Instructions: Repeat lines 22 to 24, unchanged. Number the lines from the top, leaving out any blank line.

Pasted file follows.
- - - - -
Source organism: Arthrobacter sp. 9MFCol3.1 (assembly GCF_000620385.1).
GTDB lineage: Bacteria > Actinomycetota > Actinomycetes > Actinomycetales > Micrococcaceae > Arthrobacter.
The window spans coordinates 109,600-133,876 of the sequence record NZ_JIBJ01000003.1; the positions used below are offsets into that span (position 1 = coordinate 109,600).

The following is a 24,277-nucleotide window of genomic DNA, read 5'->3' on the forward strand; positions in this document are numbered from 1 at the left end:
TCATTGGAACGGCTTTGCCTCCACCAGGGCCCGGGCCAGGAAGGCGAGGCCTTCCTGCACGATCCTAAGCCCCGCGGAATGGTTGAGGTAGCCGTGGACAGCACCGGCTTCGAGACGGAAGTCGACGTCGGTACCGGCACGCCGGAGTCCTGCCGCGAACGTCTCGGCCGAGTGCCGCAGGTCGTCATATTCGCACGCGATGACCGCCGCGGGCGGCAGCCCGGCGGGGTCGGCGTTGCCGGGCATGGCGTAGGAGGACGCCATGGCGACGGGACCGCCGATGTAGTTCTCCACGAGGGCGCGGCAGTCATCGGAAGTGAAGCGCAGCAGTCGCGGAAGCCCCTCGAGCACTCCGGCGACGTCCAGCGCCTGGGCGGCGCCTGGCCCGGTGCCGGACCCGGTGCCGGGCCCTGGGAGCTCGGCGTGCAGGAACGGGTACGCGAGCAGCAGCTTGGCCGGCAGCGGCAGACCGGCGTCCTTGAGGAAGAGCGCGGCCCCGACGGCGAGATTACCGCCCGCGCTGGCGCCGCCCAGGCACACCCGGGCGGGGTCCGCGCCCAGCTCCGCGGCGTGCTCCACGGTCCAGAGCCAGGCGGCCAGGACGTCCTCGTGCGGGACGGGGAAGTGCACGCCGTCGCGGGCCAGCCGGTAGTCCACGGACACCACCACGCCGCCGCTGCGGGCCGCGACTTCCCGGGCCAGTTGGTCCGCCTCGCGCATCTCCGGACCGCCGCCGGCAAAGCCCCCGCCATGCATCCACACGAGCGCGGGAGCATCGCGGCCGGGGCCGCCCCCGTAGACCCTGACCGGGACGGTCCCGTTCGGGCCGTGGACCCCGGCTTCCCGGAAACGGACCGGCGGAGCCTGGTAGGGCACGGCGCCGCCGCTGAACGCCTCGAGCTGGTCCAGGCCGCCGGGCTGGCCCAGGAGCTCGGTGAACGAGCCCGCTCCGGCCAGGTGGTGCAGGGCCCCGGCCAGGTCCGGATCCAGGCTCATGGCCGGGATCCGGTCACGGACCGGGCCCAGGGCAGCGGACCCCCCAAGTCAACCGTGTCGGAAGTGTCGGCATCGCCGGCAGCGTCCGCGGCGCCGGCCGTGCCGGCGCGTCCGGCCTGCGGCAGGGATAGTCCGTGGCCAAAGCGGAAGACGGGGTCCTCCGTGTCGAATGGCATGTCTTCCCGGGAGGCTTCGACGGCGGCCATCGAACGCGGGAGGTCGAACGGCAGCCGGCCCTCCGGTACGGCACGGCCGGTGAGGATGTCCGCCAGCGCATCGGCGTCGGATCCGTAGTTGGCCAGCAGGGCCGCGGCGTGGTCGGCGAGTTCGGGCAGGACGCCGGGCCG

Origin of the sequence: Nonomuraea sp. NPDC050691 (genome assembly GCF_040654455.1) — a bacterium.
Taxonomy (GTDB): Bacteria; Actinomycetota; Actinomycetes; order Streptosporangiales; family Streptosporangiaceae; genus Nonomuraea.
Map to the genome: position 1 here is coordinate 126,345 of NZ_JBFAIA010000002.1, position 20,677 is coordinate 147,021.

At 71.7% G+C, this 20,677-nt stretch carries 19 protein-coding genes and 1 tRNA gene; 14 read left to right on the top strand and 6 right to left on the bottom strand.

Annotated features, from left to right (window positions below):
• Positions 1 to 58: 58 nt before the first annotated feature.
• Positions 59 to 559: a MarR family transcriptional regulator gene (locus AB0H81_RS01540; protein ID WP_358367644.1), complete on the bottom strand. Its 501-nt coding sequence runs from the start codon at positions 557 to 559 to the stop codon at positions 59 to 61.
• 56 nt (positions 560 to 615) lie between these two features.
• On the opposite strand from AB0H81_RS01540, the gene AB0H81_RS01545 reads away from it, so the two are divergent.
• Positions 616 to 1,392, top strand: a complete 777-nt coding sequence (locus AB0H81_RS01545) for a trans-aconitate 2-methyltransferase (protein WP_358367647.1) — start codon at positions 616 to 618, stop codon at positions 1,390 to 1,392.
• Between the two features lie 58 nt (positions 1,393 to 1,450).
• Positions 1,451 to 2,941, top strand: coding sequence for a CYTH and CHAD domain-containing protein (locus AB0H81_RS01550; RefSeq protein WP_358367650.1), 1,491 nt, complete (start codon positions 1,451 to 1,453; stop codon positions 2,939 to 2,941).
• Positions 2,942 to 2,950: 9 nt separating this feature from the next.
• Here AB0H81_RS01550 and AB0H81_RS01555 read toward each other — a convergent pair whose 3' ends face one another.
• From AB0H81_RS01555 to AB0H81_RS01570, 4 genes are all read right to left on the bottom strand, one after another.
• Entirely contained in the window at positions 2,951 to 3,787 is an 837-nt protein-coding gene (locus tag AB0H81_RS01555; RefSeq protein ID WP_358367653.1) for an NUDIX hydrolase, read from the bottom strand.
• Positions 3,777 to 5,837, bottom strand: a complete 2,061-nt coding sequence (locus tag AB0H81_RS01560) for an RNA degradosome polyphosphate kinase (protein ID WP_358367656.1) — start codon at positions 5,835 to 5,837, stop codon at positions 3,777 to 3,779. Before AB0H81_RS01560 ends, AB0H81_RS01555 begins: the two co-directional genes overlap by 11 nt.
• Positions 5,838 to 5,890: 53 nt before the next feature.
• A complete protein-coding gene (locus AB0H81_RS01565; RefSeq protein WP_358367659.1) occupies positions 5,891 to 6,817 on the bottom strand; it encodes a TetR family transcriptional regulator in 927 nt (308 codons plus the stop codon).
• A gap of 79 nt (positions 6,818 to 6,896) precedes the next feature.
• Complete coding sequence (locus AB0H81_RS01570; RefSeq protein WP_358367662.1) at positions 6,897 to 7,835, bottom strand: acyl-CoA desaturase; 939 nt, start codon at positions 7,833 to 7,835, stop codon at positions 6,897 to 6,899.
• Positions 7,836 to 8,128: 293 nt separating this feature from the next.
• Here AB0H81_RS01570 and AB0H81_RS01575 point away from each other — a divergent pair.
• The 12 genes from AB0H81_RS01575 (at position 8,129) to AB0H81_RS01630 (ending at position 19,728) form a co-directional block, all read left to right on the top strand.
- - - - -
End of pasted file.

• Positions 3,777 to 5,837, bottom strand: a complete 2,061-nt coding sequence (locus tag AB0H81_RS01560) for an RNA degradosome polyphosphate kinase (protein ID WP_358367656.1) — start codon at positions 5,835 to 5,837, stop codon at positions 3,777 to 3,779. Before AB0H81_RS01560 ends, AB0H81_RS01555 begins: the two co-directional genes overlap by 11 nt.
• Positions 5,838 to 5,890: 53 nt before the next feature.
• A complete protein-coding gene (locus AB0H81_RS01565; RefSeq protein WP_358367659.1) occupies positions 5,891 to 6,817 on the bottom strand; it encodes a TetR family transcriptional regulator in 927 nt (308 codons plus the stop codon).